Nor hallow'd dirge be mutter'd o'er thy tomb?
Yet shall thy grave with rising flowers be dressid,
And the green turf lie lightly on thy breast:
There shall the morn her earliest tears bestow,
There the first roses of the year shall blow;
While angels with their silver wings o'ershade
The ground now sacred by thy reliques made.

So peaceful rests, without a stone, a name,
What once had beauty, titles, wealth, and fame.
How loved, how honour'd once, avails thee not,
To whom related, or by whom begot;

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A heap of dust alone remains of thee,
'Tis all thou art, and all the proud shall be!

Poets themselves must fall, like those they sung,
Deaf the praised ear, and mute the tuneful tongue.
Even he, whose soul now melts in mournful lays,
Shall shortly want the generous tear he pays;
Then from his closing eyes thy form shall part,
And the last pang shall tear thee from his heart,
Life's idle business at one gasp be o'er,
The Muse forgot, and thou beloved no more !


["See the Duke of Buckingham's Verses to a Lady designing to retire into a monastery, compared with Mr. Pope's 'letters to several ladies.' She seems to be the same person whose unfortunate death is the subject of this poem." -Pope. The Verses by Sheffield, Duke of Buckingham, are rather calculated to break the spell contained in Pope's exquisitely pathetic and musical Elegy. The following is about one half of Sheffield's poem, and the only part having a reference to the lady's history :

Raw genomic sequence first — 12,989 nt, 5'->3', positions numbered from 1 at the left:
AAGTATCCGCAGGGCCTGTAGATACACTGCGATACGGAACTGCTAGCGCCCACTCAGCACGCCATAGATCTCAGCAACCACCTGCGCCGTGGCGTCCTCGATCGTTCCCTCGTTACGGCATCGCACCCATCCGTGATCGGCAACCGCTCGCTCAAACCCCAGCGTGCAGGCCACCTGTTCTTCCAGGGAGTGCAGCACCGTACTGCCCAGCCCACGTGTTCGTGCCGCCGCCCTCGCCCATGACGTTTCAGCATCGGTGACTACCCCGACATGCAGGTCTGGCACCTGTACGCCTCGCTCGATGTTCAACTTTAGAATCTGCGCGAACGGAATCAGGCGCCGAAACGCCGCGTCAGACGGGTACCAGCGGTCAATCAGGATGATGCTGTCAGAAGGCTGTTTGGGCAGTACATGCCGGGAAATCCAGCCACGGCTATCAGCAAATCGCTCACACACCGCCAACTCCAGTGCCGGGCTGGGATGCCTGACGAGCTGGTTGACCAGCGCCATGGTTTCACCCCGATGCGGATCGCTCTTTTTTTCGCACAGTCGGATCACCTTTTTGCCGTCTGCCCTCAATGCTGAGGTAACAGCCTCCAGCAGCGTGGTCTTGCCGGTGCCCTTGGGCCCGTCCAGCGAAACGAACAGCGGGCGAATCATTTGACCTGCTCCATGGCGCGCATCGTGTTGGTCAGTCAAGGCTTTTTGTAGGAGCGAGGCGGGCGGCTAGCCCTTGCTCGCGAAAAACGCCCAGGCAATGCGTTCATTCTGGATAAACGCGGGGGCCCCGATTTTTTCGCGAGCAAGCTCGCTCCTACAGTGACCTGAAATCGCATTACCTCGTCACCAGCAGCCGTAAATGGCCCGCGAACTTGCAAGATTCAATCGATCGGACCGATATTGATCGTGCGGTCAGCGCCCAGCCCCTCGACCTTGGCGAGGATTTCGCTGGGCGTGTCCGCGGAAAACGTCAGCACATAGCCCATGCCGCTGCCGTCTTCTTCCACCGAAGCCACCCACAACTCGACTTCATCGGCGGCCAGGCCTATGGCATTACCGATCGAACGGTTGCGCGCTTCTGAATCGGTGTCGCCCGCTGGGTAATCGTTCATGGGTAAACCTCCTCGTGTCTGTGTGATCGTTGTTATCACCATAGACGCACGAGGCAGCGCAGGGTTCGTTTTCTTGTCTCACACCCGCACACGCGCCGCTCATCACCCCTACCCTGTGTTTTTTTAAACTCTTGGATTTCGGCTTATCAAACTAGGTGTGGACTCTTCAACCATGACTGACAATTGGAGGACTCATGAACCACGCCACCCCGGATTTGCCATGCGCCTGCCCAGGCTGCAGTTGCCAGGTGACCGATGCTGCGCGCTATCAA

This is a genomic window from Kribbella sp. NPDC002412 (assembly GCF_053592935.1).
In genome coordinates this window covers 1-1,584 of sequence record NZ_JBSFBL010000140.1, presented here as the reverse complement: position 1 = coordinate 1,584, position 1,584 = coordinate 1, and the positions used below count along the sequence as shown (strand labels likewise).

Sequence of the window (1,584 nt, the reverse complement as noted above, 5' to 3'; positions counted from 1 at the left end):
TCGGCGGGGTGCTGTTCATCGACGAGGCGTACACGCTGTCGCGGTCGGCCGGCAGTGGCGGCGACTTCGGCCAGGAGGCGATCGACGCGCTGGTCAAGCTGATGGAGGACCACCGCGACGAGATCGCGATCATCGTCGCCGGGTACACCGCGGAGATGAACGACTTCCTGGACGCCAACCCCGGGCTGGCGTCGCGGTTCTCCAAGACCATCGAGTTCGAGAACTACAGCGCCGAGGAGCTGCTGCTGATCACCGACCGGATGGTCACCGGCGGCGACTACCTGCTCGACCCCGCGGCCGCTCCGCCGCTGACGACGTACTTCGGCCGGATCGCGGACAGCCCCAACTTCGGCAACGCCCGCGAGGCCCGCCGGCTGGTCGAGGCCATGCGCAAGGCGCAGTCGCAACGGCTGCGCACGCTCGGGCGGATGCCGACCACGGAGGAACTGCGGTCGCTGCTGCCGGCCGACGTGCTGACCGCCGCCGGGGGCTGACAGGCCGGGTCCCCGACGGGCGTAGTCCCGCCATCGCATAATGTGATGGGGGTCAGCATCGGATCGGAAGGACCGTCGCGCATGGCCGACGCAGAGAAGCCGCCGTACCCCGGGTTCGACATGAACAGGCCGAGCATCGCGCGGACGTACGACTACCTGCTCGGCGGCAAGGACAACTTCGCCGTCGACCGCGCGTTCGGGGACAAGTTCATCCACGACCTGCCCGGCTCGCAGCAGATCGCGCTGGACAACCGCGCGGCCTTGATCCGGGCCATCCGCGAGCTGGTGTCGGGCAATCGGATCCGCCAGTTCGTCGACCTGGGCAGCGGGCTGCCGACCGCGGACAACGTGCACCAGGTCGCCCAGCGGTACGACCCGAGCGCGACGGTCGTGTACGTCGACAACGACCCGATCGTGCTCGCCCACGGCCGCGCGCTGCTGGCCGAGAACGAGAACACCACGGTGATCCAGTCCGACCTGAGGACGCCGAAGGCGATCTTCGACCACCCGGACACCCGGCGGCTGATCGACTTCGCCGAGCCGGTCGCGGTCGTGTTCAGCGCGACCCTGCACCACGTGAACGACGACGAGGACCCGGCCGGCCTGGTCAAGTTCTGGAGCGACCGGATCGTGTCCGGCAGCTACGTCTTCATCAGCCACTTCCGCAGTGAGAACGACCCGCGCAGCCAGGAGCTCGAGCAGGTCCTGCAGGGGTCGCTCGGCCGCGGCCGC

“What breast but yours can hold the double fire
Of fierce devotion and of fond desire ? :
Love would shine forth were not your zeal so bright,
Whose glaring flames eclipse his gentler light:
Less seems the faith that mountains can remove
Than this which triumphs over youth and love.

“But shall some threatening priest divide us two,
What worse than that could all his curses do?
Thus with a fright some have resign'd their breath,
And poorly died only for fear of death.'

“While to us nothing but ourselves is dear,
Should the world frown, yet what have we to fear?
Fame, wealth, and power, those high-prized gifts of Fate,
The low concerns of a less happy state,
Are far beneath us; fortune's self may take
Her aim at us, yet no impression make;
Let worldlings ask her help, or fear her harms;
We can lie safe, lock'd in each other's arms;
Like the blest saints, eternal raptures know,
And slight those storms that vainly rest below.

“Yet this, all this, you are resolved to quit;
I see my ruin and I must submit;
But think, O think, before you prove unkind,
How lost a wretch you leave forlorn behind.
Malignant envy, mix'd with hate and fear,
Revenge for wrongs too burdensome to bear,
Even zeal itself, from whence all mischiefs spring,